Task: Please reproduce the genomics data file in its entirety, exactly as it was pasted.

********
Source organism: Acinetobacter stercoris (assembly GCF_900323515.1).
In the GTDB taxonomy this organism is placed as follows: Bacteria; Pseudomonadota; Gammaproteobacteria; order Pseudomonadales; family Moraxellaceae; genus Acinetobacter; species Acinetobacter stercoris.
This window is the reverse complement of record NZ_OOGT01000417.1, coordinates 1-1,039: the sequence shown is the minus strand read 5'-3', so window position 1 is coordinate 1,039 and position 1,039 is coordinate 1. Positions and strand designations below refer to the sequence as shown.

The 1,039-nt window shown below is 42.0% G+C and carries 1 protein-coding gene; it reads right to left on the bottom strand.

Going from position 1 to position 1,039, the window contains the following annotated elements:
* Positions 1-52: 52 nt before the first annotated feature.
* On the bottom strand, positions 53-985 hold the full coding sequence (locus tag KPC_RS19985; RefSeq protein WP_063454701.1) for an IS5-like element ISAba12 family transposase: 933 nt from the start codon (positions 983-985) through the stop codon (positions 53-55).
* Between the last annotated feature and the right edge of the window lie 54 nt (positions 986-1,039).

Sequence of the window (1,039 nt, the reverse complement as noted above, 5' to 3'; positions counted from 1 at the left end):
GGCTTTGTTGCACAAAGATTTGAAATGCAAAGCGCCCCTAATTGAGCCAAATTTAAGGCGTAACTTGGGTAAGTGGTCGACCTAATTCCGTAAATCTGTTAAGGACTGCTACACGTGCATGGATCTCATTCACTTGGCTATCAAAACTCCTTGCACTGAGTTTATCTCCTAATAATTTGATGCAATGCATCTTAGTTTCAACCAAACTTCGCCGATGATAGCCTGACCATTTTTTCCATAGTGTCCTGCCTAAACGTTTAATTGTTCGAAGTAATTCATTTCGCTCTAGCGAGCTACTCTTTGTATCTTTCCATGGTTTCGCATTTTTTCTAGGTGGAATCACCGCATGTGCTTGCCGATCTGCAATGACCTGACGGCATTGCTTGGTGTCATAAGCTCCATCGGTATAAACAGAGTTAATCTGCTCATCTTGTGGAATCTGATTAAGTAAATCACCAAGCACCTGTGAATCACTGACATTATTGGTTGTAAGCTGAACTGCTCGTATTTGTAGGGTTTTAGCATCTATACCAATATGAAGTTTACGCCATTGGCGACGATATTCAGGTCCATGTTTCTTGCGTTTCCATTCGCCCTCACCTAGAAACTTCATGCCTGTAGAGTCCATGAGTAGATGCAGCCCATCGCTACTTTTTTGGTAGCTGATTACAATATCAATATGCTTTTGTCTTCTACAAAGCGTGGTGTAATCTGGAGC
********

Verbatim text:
Source organism: Acinetobacter stercoris (assembly GCF_900323515.1).
In the GTDB taxonomy this organism is placed as follows: Bacteria; Pseudomonadota; Gammaproteobacteria; order Pseudomonadales; family Moraxellaceae; genus Acinetobacter; species Acinetobacter stercoris.
This window is the reverse complement of record NZ_OOGT01000417.1, coordinates 1-1,039: the sequence shown is the minus strand read 5'-3', so window position 1 is coordinate 1,039 and position 1,039 is coordinate 1. Positions and strand designations below refer to the sequence as shown.

The 1,039-nt window shown below is 42.0% G+C and carries 1 protein-coding gene; it reads right to left on the bottom strand.

Going from position 1 to position 1,039, the window contains the following annotated elements:
* Positions 1-52: 52 nt before the first annotated feature.
* On the bottom strand, positions 53-985 hold the full coding sequence (locus tag KPC_RS19985; RefSeq protein WP_063454701.1) for an IS5-like element ISAba12 family transposase: 933 nt from the start codon (positions 983-985) through the stop codon (positions 53-55).
* Between the last annotated feature and the right edge of the window lie 54 nt (positions 986-1,039).

Sequence of the window (1,039 nt, the reverse complement as noted above, 5' to 3'; positions counted from 1 at the left end):
GGCTTTGTTGCACAAAGATTTGAAATGCAAAGCGCCCCTAATTGAGCCAAATTTAAGGCGTAACTTGGGTAAGTGGTCGACCTAATTCCGTAAATCTGTTAAGGACTGCTACACGTGCATGGATCTCATTCACTTGGCTATCAAAACTCCTTGCACTGAGTTTATCTCCTAATAATTTGATGCAATGCATCTTAGTTTCAACCAAACTTCGCCGATGATAGCCTGACCATTTTTTCCATAGTGTCCTGCCTAAACGTTTAATTGTTCGAAGTAATTCATTTCGCTCTAGCGAGCTACTCTTTGTATCTTTCCATGGTTTCGCATTTTTTCTAGGTGGAATCACCGCATGTGCTTGCCGATCTGCAATGACCTGACGGCATTGCTTGGTGTCATAAGCTCCATCGGTATAAACAGAGTTAATCTGCTCATCTTGTGGAATCTGATTAAGTAAATCACCAAGCACCTGTGAATCACTGACATTATTGGTTGTAAGCTGAACTGCTCGTATTTGTAGGGTTTTAGCATCTATACCAATATGAAGTTTACGCCATTGGCGACGATATTCAGGTCCATGTTTCTTGCGTTTCCATTCGCCCTCACCTAGAAACTTCATGCCTGTAGAGTCCATGAGTAGATGCAGCCCATCGCTACTTTTTTGGTAGCTGATTACAATATCAATATGCTTTTGTCTTCTACAAAGCGTGGTGTAATCTGGAGC